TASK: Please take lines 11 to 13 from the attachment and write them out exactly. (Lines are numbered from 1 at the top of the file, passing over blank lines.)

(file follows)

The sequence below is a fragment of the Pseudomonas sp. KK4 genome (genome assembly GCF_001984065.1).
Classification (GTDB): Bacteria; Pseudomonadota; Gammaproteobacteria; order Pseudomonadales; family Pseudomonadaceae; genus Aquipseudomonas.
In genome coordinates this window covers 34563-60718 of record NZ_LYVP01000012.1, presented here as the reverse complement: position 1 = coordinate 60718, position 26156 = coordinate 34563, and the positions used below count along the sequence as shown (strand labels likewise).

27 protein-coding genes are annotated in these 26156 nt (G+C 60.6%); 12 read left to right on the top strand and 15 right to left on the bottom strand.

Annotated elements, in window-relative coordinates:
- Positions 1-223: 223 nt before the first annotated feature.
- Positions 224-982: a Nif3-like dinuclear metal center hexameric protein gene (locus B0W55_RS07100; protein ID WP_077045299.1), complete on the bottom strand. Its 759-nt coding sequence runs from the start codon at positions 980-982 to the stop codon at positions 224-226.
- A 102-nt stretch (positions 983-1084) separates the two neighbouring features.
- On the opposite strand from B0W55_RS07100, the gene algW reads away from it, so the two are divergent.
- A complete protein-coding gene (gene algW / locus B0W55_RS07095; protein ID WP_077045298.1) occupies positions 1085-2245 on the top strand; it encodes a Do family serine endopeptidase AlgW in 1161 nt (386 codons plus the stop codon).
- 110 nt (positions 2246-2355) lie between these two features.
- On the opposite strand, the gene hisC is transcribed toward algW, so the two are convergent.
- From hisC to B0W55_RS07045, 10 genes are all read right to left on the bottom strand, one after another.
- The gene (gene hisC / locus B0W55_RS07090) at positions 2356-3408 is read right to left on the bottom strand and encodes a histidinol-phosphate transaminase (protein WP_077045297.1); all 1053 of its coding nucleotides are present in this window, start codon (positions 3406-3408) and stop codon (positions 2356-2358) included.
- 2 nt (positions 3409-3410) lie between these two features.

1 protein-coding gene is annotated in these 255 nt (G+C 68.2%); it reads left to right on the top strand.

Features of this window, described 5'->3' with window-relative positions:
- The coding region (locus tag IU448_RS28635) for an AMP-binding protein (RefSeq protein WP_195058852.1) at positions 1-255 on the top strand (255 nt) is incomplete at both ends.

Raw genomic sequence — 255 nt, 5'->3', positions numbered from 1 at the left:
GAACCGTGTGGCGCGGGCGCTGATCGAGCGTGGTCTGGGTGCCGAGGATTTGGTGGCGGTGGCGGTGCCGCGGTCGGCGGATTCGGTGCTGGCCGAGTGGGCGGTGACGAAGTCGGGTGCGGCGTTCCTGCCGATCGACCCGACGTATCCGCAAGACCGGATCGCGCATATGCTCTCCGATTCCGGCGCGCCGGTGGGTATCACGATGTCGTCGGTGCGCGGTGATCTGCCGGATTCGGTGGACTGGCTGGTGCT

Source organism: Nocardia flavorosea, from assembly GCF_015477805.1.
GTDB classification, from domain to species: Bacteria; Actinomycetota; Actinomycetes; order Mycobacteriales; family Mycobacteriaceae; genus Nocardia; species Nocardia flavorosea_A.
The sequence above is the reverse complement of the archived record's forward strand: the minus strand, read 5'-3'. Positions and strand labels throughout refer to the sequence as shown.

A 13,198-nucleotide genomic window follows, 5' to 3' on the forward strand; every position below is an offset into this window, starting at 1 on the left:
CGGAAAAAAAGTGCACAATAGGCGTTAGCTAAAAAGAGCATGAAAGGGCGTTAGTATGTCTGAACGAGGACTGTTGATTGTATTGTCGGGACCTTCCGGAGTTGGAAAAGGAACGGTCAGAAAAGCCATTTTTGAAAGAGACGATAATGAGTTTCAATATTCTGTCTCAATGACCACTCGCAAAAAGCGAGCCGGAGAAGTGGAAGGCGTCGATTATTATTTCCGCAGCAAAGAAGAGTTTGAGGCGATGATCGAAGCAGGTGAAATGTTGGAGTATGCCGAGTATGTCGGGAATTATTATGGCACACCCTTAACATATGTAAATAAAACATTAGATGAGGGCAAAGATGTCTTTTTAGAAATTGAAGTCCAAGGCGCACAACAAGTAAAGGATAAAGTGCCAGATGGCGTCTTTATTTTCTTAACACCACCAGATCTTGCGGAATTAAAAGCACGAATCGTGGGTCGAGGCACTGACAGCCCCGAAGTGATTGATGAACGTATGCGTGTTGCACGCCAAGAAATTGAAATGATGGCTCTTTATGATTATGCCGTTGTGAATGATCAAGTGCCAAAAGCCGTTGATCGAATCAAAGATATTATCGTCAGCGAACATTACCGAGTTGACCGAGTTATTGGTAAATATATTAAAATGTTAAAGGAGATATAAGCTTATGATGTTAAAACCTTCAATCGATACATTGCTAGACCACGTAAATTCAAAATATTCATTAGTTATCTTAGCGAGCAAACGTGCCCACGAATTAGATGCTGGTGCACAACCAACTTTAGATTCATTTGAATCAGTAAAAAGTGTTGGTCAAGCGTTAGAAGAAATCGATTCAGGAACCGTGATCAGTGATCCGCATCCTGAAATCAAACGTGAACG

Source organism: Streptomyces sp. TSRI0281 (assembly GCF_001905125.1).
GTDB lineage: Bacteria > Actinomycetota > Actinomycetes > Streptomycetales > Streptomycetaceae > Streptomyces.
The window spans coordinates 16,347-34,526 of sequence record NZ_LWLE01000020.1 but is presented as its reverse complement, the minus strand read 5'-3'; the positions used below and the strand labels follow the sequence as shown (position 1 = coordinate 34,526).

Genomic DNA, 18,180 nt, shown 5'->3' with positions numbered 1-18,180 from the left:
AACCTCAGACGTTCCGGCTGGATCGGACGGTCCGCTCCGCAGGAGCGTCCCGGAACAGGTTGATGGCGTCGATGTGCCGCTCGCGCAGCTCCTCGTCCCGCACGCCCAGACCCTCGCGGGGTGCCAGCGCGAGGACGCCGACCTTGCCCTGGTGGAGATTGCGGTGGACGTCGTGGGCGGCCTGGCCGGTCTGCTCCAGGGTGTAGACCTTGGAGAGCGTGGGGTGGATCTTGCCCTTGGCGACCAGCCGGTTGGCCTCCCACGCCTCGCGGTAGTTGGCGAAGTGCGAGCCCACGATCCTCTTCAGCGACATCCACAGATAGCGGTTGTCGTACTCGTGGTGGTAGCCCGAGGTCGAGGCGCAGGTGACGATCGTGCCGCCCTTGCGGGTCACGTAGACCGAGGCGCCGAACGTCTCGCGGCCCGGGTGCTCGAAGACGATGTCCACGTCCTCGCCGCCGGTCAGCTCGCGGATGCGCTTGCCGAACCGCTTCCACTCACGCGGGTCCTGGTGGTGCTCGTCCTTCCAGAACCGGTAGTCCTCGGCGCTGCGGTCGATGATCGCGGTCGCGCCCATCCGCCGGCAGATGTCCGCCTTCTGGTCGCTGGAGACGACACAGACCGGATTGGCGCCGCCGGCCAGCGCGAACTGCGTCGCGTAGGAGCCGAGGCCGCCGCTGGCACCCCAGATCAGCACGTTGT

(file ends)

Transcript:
- 110 nt (positions 2246-2355) lie between these two features.
- On the opposite strand, the gene hisC is transcribed toward algW, so the two are convergent.
- From hisC to B0W55_RS07045, 10 genes are all read right to left on the bottom strand, one after another.